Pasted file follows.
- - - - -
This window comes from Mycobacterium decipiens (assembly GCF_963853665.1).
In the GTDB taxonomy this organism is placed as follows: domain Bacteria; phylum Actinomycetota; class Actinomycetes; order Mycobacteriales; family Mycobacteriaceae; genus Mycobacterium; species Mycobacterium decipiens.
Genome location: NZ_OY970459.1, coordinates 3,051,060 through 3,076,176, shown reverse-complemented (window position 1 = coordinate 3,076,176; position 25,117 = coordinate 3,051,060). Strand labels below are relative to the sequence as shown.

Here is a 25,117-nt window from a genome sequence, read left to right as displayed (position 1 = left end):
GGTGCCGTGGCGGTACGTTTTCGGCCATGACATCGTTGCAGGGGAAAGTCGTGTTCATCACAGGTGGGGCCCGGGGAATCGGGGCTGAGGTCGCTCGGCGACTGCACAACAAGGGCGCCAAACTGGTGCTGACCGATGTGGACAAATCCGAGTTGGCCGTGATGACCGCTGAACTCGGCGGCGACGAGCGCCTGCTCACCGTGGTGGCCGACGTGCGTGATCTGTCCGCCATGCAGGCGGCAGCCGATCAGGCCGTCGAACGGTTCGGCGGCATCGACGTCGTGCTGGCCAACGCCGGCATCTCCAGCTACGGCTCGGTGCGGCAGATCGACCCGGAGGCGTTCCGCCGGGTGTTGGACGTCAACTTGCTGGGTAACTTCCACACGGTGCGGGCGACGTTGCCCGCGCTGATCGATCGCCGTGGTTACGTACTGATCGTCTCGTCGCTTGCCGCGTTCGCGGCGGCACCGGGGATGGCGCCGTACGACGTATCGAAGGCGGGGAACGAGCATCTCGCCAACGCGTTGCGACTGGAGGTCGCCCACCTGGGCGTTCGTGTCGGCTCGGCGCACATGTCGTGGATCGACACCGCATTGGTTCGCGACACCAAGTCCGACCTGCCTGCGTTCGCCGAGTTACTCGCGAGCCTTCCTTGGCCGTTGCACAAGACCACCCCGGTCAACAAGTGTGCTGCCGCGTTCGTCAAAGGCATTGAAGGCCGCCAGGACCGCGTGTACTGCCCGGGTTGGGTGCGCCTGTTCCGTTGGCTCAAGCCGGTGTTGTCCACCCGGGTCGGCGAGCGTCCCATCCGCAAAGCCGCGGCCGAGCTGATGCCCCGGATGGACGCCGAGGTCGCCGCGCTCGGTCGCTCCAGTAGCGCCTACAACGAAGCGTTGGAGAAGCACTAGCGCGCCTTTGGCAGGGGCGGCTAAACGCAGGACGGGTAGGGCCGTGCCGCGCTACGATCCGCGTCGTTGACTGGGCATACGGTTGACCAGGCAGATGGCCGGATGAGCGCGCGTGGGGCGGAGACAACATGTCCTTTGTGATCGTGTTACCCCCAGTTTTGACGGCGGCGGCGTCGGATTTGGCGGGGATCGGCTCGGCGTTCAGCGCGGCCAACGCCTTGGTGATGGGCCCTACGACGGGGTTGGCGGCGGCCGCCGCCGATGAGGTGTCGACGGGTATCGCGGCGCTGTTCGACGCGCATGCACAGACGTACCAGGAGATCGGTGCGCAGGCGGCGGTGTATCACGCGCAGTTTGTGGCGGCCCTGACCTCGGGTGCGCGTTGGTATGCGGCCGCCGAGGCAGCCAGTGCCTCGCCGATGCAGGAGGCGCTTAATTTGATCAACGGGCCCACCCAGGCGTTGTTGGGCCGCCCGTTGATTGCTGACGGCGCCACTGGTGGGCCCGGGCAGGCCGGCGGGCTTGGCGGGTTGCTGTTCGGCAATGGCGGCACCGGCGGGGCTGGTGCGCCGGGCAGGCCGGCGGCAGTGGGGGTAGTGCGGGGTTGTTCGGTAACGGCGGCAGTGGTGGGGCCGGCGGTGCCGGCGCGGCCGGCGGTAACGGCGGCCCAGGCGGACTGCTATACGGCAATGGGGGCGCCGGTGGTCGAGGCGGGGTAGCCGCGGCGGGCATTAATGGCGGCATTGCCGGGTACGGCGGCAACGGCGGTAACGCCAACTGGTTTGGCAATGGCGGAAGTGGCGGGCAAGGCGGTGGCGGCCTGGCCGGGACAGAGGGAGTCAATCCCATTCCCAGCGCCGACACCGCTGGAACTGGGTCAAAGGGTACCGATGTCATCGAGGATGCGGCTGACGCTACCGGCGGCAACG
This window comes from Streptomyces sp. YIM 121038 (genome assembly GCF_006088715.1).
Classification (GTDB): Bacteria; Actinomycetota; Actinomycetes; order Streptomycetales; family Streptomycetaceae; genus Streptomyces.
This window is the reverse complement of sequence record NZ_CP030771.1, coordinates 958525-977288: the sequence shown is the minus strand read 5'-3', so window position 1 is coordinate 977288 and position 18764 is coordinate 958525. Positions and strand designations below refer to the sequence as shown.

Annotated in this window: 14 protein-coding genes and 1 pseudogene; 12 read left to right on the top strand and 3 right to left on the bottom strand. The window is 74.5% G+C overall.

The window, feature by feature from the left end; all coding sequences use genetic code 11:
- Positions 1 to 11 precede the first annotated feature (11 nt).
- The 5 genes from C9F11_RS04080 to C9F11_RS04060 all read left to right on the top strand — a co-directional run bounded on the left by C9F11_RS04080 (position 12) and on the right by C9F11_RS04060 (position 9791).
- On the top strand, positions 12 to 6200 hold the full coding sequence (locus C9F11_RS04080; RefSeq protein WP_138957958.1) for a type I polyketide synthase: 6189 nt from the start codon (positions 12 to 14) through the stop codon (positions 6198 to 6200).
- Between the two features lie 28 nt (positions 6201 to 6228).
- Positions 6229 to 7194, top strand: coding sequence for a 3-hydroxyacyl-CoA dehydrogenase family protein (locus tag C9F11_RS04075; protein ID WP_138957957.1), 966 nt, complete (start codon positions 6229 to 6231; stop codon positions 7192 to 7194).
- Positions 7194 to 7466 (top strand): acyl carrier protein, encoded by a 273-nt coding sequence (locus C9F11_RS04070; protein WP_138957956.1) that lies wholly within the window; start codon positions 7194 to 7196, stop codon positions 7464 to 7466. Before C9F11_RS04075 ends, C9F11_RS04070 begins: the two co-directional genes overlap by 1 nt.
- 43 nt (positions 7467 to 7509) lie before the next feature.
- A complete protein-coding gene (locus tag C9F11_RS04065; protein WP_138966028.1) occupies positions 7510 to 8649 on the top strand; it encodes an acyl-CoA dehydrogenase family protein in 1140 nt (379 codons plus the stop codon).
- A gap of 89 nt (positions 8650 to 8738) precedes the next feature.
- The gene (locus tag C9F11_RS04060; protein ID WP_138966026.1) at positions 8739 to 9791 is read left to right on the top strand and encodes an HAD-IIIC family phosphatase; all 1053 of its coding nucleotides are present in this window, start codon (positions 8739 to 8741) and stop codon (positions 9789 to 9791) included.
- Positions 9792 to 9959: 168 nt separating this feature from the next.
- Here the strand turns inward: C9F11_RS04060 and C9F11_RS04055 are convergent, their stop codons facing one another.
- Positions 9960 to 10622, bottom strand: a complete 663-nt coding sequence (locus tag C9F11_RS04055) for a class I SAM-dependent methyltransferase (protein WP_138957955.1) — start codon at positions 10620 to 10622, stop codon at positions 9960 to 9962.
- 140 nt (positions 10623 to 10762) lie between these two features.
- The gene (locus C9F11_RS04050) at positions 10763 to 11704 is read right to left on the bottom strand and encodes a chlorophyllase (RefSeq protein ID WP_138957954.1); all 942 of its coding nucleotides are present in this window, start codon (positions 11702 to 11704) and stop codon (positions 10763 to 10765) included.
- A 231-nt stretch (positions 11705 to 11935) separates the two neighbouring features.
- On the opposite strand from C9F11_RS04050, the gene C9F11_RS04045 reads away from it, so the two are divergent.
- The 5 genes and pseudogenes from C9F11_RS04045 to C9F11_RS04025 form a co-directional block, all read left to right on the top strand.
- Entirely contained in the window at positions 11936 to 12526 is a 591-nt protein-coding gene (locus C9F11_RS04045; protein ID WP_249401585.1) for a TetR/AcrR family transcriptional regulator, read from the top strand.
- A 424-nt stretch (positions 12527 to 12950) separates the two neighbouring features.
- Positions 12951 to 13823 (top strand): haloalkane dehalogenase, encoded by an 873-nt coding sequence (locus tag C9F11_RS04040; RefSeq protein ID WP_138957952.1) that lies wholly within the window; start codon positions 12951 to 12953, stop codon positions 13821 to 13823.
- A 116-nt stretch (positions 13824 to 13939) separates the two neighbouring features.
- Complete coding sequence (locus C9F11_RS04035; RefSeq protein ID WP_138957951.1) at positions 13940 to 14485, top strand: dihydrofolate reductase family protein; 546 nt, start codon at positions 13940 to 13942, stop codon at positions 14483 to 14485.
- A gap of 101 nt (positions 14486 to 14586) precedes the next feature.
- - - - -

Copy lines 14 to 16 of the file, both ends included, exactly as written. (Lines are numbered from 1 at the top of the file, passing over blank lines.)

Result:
- Between the two features lie 28 nt (positions 6201 to 6228).
- Positions 6229 to 7194, top strand: coding sequence for a 3-hydroxyacyl-CoA dehydrogenase family protein (locus tag C9F11_RS04075; protein ID WP_138957957.1), 966 nt, complete (start codon positions 6229 to 6231; stop codon positions 7192 to 7194).
- Positions 7194 to 7466 (top strand): acyl carrier protein, encoded by a 273-nt coding sequence (locus C9F11_RS04070; protein WP_138957956.1) that lies wholly within the window; start codon positions 7194 to 7196, stop codon positions 7464 to 7466. Before C9F11_RS04075 ends, C9F11_RS04070 begins: the two co-directional genes overlap by 1 nt.